Tuesday/ cold – but not Chicago’s cold

It’s 37 °F (3 °C) here in Seattle, and only 10 °F (-12 °C) in Chicago.
I mention Chicago, because I’ve been using Google Earth & Google Maps all day to annotate a Chicago picture — one that I had taken in 1990 from the observatory of the John Hancock Center.

Just for fun, I also created a simulated ‘2021’ view with Google Earth, from more or less the same spot and elevation. The forest of skyscrapers is now a lot denser.

The year is 1990, and the NBC Tower (center left in the picture) and the Swissotel (to its left) are both brand new. I had no idea that I would actually work in the Wrigley Building (center right in the picture), in 2006, some eleven years after my 1995 arrival in the United States. The Aon Center in the middle of the picture obscures the famous Hilton Chicago hotel (opened 1927, refurbished in 1985).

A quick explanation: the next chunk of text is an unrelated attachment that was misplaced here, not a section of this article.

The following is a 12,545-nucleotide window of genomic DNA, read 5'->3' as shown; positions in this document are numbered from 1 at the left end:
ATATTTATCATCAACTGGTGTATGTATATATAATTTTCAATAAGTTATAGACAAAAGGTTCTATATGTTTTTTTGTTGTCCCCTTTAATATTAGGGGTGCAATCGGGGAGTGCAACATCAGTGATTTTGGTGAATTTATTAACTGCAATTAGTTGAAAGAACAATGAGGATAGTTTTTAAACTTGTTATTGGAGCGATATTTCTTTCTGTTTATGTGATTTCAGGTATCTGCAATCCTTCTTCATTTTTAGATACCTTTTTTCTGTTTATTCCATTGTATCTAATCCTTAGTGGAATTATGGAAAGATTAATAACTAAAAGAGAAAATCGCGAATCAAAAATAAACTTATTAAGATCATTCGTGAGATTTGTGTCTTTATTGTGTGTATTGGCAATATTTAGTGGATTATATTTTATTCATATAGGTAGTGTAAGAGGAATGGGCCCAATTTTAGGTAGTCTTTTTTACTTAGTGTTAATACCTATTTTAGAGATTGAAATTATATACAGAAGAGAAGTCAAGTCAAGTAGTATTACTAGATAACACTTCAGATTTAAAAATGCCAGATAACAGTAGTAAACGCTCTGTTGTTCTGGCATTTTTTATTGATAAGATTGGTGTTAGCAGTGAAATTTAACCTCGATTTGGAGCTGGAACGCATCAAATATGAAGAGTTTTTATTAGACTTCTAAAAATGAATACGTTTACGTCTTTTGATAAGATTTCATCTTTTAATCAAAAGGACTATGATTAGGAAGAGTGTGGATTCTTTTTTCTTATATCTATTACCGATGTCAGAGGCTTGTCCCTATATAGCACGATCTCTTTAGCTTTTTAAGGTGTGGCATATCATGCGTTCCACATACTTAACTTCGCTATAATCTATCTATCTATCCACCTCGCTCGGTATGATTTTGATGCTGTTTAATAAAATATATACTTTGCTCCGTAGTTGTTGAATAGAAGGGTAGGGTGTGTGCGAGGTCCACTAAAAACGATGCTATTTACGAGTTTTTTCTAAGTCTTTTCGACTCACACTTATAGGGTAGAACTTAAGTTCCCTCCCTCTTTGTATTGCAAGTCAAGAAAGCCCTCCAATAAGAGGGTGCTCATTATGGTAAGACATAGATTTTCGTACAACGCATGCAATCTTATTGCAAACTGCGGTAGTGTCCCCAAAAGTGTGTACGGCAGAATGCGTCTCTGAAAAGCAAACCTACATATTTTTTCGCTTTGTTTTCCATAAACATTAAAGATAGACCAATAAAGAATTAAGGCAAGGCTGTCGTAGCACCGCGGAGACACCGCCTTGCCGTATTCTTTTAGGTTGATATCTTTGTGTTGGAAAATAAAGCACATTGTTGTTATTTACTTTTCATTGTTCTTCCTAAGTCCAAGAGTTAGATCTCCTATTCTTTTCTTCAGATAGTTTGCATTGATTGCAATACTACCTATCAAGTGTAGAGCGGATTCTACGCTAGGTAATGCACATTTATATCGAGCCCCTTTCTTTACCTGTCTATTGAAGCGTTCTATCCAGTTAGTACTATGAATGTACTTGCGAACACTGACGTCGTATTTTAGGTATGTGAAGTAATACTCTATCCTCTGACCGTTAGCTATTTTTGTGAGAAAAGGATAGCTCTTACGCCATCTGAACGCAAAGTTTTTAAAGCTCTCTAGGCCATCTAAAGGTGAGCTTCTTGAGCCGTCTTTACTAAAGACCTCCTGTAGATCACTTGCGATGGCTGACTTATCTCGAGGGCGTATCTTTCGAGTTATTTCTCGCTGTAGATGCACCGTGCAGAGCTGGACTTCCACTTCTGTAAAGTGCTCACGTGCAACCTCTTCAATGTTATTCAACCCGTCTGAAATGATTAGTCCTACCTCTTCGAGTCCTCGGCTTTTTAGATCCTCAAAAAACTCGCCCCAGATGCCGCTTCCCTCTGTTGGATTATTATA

Now in 2021, 31 years hence, many more condominium towers have been added. (That neighborhood on the left bordered by Michigan Avenue, the Chicago River, Lake Michigan, and Millennium Park is the New Eastside). The St. Regis Chicago hotel on the far left has 101 floors. The most ignominious tower of them all, would be the Trump International Hotel & Tower, completed in 2009. (The second impeachment trial of its disgraced namesake started in the US Senate today).
The Wrigley Building was Chicago’s tallest structure, and first building with air-conditioning, at its completion in 1922. I took this picture from the 16th-story patio in June 2006, looking south along South Michigan Avenue. The building with the green pyramid top is the Metropolitan Tower (1924). The black high-rise structure closer on the right, is the Carbide & Carbon Building (1929), in classic Art Deco style.

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